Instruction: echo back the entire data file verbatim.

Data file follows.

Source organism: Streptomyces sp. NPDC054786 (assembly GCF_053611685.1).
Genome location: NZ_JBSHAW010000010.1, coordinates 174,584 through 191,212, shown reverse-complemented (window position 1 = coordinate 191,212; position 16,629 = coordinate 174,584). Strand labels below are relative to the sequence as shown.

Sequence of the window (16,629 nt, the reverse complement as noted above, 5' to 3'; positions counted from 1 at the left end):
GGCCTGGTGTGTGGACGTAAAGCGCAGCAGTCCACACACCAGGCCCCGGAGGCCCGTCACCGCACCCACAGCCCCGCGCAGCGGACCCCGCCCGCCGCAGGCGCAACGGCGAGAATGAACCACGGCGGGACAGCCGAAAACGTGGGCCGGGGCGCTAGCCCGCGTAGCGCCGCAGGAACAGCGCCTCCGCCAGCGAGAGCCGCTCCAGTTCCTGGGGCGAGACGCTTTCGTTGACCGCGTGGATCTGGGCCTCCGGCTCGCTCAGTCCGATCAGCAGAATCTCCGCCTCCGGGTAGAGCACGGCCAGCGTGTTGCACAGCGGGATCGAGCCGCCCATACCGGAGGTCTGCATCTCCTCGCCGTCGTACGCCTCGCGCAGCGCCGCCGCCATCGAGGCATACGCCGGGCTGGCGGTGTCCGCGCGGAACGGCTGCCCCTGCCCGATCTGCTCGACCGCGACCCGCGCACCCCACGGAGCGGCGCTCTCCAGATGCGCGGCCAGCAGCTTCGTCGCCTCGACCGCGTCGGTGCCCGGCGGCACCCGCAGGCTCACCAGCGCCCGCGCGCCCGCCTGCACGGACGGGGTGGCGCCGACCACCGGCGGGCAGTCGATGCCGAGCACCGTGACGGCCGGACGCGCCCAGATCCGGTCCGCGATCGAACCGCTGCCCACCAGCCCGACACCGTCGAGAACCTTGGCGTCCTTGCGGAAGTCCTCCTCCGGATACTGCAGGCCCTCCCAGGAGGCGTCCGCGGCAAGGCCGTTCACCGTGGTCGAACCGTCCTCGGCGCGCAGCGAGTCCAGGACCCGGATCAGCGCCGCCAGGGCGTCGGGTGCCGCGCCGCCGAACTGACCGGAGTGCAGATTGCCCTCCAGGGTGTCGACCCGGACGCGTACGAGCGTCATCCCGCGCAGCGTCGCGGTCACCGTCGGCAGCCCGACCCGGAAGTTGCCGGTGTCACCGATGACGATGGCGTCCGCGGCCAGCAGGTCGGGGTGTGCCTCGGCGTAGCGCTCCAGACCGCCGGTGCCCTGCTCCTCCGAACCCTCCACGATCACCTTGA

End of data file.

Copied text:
Source organism: Streptomyces sp. NPDC054786 (assembly GCF_053611685.1).
Genome location: NZ_JBSHAW010000010.1, coordinates 174,584 through 191,212, shown reverse-complemented (window position 1 = coordinate 191,212; position 16,629 = coordinate 174,584). Strand labels below are relative to the sequence as shown.

Sequence of the window (16,629 nt, the reverse complement as noted above, 5' to 3'; positions counted from 1 at the left end):
GGCCTGGTGTGTGGACGTAAAGCGCAGCAGTCCACACACCAGGCCCCGGAGGCCCGTCACCGCACCCACAGCCCCGCGCAGCGGACCCCGCCCGCCGCAGGCGCAACGGCGAGAATGAACCACGGCGGGACAGCCGAAAACGTGGGCCGGGGCGCTAGCCCGCGTAGCGCCGCAGGAACAGCGCCTCCGCCAGCGAGAGCCGCTCCAGTTCCTGGGGCGAGACGCTTTCGTTGACCGCGTGGATCTGGGCCTCCGGCTCGCTCAGTCCGATCAGCAGAATCTCCGCCTCCGGGTAGAGCACGGCCAGCGTGTTGCACAGCGGGATCGAGCCGCCCATACCGGAGGTCTGCATCTCCTCGCCGTCGTACGCCTCGCGCAGCGCCGCCGCCATCGAGGCATACGCCGGGCTGGCGGTGTCCGCGCGGAACGGCTGCCCCTGCCCGATCTGCTCGACCGCGACCCGCGCACCCCACGGAGCGGCGCTCTCCAGATGCGCGGCCAGCAGCTTCGTCGCCTCGACCGCGTCGGTGCCCGGCGGCACCCGCAGGCTCACCAGCGCCCGCGCGCCCGCCTGCACGGACGGGGTGGCGCCGACCACCGGCGGGCAGTCGATGCCGAGCACCGTGACGGCCGGACGCGCCCAGATCCGGTCCGCGATCGAACCGCTGCCCACCAGCCCGACACCGTCGAGAACCTTGGCGTCCTTGCGGAAGTCCTCCTCCGGATACTGCAGGCCCTCCCAGGAGGCGTCCGCGGCAAGGCCGTTCACCGTGGTCGAACCGTCCTCGGCGCGCAGCGAGTCCAGGACCCGGATCAGCGCCGCCAGGGCGTCGGGTGCCGCGCCGCCGAACTGACCGGAGTGCAGATTGCCCTCCAGGGTGTCGACCCGGACGCGTACGAGCGTCATCCCGCGCAGCGTCGCGGTCACCGTCGGCAGCCCGACCCGGAAGTTGCCGGTGTCACCGATGACGATGGCGTCCGCGGCCAGCAGGTCGGGGTGTGCCTCGGCGTAGCGCTCCAGACCGCCGGTGCCCTGCTCCTCCGAACCCTCCACGATCACCTTGA